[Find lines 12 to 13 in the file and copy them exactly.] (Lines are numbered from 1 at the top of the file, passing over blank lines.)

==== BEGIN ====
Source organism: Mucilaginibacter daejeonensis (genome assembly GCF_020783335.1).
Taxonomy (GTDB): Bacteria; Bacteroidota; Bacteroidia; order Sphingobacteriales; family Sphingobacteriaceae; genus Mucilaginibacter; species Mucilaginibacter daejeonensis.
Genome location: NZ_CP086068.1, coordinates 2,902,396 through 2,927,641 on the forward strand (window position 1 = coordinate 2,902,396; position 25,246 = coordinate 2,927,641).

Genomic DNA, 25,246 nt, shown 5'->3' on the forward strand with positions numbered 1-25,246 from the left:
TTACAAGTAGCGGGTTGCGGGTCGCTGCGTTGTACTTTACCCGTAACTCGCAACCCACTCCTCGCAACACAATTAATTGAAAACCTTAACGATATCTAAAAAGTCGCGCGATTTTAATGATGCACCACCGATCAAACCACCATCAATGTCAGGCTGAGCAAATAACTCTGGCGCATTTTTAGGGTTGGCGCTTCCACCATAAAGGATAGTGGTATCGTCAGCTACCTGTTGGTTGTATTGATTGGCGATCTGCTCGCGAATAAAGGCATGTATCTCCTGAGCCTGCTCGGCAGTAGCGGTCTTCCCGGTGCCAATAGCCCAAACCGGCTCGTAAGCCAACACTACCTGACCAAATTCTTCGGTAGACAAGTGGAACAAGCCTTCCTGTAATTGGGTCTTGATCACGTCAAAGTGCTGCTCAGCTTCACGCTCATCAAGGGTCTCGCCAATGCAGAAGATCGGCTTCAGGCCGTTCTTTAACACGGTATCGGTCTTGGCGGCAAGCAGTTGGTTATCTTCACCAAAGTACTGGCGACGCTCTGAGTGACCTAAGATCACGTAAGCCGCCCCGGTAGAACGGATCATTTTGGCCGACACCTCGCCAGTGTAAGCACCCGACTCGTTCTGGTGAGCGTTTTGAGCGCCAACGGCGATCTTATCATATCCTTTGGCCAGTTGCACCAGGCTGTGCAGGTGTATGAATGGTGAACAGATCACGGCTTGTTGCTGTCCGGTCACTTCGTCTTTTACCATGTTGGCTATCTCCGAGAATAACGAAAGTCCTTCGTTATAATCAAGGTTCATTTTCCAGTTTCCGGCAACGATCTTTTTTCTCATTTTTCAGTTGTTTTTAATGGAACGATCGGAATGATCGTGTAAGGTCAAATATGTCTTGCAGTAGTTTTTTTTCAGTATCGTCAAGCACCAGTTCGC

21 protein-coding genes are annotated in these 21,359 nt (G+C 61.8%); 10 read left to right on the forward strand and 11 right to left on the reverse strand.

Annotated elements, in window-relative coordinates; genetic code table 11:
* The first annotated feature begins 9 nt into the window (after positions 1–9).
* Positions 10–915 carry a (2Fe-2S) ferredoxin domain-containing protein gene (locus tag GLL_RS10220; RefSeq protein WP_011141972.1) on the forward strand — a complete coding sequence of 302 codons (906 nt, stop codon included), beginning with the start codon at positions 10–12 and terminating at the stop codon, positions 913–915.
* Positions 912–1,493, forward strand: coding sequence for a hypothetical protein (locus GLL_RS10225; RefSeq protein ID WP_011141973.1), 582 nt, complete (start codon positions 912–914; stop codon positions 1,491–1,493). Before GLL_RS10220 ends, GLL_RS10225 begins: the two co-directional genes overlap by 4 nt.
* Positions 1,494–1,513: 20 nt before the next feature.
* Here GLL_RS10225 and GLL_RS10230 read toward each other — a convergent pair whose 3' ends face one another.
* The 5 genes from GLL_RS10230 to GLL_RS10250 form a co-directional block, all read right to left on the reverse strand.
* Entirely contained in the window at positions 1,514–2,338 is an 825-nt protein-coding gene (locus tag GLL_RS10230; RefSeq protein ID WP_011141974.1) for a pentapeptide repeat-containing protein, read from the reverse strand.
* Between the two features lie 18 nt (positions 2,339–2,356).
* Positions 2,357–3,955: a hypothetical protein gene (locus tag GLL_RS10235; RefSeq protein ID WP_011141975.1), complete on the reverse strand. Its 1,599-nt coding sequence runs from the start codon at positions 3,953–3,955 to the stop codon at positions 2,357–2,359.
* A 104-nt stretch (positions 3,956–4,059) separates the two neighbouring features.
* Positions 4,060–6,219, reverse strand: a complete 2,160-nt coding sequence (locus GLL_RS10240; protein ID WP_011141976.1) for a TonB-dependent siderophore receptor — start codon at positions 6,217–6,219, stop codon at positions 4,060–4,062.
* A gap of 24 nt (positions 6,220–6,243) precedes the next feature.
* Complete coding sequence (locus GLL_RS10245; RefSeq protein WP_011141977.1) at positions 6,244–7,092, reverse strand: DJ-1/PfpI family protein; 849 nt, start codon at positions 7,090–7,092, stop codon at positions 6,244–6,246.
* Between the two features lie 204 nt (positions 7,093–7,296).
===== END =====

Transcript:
* Here GLL_RS10225 and GLL_RS10230 read toward each other — a convergent pair whose 3' ends face one another.
* The 5 genes from GLL_RS10230 to GLL_RS10250 form a co-directional block, all read right to left on the reverse strand.